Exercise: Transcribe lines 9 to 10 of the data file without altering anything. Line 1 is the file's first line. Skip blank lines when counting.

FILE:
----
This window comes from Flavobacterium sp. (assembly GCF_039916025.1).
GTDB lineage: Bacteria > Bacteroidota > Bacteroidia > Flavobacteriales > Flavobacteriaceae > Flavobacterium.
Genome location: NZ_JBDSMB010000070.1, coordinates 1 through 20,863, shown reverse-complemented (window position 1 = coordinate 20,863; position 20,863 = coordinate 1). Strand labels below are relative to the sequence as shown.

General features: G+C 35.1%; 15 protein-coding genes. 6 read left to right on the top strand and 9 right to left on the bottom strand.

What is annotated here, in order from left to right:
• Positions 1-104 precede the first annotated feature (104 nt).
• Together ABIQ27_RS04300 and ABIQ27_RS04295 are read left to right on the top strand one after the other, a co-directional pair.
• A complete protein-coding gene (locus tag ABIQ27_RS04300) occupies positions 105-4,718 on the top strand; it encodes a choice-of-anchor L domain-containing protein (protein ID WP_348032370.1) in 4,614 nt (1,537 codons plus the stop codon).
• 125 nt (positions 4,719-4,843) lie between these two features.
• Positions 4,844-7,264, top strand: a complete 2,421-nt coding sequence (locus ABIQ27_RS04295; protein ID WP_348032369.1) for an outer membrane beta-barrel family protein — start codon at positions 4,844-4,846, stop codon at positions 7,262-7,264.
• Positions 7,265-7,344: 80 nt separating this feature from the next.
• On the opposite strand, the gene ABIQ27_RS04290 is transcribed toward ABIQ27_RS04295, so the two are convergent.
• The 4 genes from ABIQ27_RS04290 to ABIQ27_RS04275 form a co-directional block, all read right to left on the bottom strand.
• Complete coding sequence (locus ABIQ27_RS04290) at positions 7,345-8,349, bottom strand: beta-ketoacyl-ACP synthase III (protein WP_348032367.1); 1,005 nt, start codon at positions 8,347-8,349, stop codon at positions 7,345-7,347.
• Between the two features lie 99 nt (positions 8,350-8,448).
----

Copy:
• 125 nt (positions 4,719-4,843) lie between these two features.
• Positions 4,844-7,264, top strand: a complete 2,421-nt coding sequence (locus ABIQ27_RS04295; protein ID WP_348032369.1) for an outer membrane beta-barrel family protein — start codon at positions 4,844-4,846, stop codon at positions 7,262-7,264.